Last updated: 07/19/2015
Hypercapnia, or high PaCO2, can occur in numerous scenarios during anesthetic and post-anesthetic care. In the operating room, hypercapnia is typically detected with capnography.; however, this monitor is not always available outside of the operative environment.
When assessing a patient with known or suspected hypercapnia, one should assess for a number of potential causes:
Hypoventilation Inadequate ventilation is the most common cause of hypercapnia. In mechanically ventilated patients this is typically iatrogenic and the result of inadequate tidal volumes and/or respiratory rate contributing to a low minute ventilation. In spontaneously breathing patients, this is typically due to drug-induced depression of the ventilatory response to CO2. Common causative agents are opioids, benzodiazepines, other sedative hypnotics (i.e. . propofol), and halogenated inhalational agents.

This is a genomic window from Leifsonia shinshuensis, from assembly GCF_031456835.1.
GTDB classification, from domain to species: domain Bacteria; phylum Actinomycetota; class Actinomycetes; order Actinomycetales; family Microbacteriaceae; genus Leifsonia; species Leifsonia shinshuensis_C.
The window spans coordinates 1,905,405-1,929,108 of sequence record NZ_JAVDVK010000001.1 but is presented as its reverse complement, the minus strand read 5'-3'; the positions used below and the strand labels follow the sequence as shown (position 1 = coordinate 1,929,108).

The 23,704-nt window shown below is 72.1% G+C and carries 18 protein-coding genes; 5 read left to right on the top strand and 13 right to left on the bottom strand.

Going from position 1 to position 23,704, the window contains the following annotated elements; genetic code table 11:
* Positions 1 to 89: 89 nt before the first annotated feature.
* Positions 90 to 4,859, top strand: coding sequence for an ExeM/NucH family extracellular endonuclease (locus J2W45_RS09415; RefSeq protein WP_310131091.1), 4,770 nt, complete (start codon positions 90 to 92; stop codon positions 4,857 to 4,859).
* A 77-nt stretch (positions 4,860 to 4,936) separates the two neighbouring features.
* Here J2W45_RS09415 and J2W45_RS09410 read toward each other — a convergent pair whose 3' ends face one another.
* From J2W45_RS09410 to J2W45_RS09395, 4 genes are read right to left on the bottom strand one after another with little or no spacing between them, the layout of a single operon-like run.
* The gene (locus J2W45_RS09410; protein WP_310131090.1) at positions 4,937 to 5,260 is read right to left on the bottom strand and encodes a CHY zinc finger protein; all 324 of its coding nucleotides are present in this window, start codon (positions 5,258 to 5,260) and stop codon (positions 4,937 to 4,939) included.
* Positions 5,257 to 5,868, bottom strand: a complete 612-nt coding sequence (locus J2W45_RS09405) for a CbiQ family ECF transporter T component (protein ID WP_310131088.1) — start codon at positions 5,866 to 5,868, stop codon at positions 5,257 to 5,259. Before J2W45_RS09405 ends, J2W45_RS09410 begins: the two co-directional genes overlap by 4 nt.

Rebreathing When under general anesthesia, faulty breathing circuits or inadequate fresh gas flow in some circuit types, can lead to an increase in the inspired CO2 and consequently and increase in the expired CO2. Exhausted absorbent agents and faulty expiratory check valves are the most common causes in modern anesthesia machines.
Increased CO2 Production In several physiologic/pathologic states, the body can produce excessive carbon dioxide, resulting in hypercapnia under anesthesia. Fever (whether intrinsic or iatrogenic from over-warming) results in a hypermetabolic state and increased CO2 production. Systemic absorption during laparoscopic procedures using CO2 of insufflation also falls into this category. While rare, both thyroid storm and malignant hyperthermia also both represent hypermetabolic processes characterized by hypercapnia
Increased Dead Space While all patients have a degree of anatomic dead space, any increases beyond typical physiologic dead space (25-30%) can result in hypercarbia due to excessive minute ventilation being delivered to areas of the lung not actively participating in gas exchange. This is most commonly seen in patients with obstructive lung diseases. However, dead space ventilation can result in a normal value on wave form capnography, thus allowing clinically significant hypercapnia to go undetected.
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